Methods: A prospective cohort study involving different populations within the Vidarbha regions of Maharashtra, India was conducted through camps organised from May 2009 to October 2015. A total of 568 serum samples were collected from high-risk people recruited as study cohorts based on inclusion criteria, additional risk factors and clinical symptoms. Samples were evaluated by indirect ELISA using the whole-cell antigens of B. abortus. The results were compared with the commercially available IgG detection ELISA kit to ascertain the specificity and sensitivity of the developed test.
Results: Fever, body ache, joint pain, lower back pain, loss of appetite and weight loss were major symptoms associated with the disease. With the cut-off of > 0.8, the positivity of brucellosis infection was at 12.32% (70/568) compared to 9.33% (53/568) as detected by the commercial kit. The in-house developed ELISA method yielded a sensitivity of 87.5% and specificity of 99.18% as compared to the commercial kits (sensitivity -80.30% and specificity -99.6%).
Discussion: The B. abortus S19-derived whole-cell protein-based ELISA is rapid and cost-effective and can be used for screening brucellosis infection in lieu of the commercially available ELISA kits.
METHODS: This paper draws on a 12-country study series on MSC for health and sustainable development, in the context of the health and rights of women, children and adolescents. It is written by core members of the research coordination and country teams. Issues were analyzed during the study period through 'real-time' discussions and structured reporting, as well as through literature reviews and retrospective feedback and analysis at the end of the study.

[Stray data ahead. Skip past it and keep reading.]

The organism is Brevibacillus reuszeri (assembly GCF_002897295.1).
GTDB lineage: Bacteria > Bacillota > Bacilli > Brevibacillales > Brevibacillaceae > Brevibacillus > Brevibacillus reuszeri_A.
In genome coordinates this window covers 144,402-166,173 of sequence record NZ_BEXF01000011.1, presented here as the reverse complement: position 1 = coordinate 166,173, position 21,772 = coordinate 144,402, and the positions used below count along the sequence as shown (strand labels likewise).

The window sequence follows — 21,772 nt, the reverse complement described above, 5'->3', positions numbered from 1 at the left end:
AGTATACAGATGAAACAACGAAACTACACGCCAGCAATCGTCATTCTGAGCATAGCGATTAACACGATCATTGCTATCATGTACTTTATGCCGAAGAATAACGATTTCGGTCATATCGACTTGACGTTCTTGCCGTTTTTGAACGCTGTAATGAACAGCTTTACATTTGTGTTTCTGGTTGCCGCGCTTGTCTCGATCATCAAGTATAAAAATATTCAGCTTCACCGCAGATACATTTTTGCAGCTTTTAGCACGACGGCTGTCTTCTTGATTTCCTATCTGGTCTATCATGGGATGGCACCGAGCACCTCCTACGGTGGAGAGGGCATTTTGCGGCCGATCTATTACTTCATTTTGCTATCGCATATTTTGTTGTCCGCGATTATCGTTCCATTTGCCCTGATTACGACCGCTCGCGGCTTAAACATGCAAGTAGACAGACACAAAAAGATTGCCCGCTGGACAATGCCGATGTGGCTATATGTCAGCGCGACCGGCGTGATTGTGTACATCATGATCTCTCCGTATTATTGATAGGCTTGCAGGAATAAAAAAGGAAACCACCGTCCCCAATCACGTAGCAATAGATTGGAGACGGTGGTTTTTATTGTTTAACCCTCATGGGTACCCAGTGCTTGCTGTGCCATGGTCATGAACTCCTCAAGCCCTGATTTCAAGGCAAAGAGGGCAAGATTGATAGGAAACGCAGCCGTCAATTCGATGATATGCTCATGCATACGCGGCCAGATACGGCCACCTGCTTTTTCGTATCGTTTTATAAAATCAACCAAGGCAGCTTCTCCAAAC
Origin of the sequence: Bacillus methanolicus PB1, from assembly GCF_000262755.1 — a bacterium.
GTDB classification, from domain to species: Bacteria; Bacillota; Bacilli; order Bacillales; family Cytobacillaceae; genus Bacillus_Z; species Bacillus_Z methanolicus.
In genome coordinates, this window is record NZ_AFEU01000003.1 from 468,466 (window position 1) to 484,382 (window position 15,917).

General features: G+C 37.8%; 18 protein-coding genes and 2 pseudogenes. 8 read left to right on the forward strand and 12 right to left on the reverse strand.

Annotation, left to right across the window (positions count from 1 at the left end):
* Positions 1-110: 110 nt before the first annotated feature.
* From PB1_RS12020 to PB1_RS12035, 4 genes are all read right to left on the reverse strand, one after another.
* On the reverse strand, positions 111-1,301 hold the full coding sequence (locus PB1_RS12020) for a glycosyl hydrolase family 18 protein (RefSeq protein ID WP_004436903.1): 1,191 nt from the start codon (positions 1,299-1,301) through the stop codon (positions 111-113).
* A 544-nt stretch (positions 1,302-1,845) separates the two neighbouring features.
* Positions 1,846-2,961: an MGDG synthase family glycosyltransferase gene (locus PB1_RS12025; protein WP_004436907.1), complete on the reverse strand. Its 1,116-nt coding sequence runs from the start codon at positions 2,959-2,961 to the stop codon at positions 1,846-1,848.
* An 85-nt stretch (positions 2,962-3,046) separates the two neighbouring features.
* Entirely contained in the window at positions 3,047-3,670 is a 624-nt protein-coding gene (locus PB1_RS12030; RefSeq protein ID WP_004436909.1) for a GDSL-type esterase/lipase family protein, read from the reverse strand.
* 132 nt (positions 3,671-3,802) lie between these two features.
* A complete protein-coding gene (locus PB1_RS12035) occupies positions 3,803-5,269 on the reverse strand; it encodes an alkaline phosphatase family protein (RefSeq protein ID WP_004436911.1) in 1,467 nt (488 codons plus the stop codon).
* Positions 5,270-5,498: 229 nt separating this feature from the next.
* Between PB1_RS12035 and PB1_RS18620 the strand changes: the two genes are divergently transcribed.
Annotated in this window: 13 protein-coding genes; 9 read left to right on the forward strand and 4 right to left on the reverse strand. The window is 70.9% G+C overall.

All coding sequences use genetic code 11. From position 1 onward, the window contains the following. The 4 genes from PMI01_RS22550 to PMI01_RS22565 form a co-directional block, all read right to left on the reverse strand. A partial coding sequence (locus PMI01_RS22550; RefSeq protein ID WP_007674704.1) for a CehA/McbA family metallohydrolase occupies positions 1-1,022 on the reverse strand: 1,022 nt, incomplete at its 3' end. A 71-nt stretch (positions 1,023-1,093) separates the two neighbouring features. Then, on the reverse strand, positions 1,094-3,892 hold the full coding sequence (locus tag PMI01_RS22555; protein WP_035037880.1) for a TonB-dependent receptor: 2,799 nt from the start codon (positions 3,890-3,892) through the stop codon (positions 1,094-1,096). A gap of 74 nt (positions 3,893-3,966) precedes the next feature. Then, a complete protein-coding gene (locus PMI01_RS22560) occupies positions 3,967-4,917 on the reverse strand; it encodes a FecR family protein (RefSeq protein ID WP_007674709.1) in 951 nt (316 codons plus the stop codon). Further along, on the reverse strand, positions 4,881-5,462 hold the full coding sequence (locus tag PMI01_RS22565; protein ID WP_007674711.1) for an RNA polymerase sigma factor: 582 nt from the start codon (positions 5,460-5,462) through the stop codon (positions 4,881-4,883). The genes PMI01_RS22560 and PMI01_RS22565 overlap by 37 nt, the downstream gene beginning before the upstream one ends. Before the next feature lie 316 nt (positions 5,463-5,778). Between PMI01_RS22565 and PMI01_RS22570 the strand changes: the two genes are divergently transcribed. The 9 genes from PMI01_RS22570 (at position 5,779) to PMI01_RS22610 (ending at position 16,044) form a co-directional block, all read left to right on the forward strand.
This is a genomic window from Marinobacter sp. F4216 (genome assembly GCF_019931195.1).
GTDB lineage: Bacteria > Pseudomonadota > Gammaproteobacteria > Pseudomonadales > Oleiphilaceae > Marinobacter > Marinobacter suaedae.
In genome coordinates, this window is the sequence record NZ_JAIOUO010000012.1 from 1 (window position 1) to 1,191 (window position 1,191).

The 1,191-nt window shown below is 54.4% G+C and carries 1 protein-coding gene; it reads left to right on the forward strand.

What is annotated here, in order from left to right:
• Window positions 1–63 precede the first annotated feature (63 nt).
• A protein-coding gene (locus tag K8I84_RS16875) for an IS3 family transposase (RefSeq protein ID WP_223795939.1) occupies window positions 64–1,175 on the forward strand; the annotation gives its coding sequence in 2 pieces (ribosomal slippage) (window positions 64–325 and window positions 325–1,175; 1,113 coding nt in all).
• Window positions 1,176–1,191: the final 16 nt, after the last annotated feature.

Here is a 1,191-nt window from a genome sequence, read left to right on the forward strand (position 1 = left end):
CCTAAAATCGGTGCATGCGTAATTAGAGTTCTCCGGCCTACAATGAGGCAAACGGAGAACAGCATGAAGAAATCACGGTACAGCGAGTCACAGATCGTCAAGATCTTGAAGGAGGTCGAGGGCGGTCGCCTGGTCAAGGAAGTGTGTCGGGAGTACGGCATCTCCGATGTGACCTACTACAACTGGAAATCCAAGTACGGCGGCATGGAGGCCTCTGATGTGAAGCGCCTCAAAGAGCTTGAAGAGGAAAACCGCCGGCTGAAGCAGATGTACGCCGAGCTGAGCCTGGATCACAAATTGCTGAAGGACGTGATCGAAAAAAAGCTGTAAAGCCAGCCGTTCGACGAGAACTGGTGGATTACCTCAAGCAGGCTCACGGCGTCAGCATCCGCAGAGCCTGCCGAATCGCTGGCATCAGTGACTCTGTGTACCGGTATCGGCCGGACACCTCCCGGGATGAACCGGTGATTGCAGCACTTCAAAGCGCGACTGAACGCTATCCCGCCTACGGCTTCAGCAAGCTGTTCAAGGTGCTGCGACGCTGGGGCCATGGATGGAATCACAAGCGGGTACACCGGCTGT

RESULTS: We identify four considerations that are unique to MSC research which will be of interest to other researchers, in the context of COVID-19 and beyond: 1) use theoretical frameworks to frame research questions as relevant to all sectors and to facilitate theoretical generalizability and evolution; 2) specifically incorporate sectoral analysis into MSC research methods; 3) develop a core set of research questions, using mixed methods and contextual adaptations as needed, with agreement on criteria for research rigor; and 4) identify shared indicators of success and failure across sectors to assess MSCs.
CONCLUSION: In responding to COVID-19 it is evident that effective MSC is an urgent priority. It enables partners from diverse sectors to effectively convene to do more together than alone. Our findings have practical relevance for achieving this objective and contribute to the growing literature on partnerships and collaboration. We must seize the opportunity here to identify remaining knowledge gaps on how diverse sectors can work together efficiently and effectively in different settings to accelerate progress towards achieving shared goals.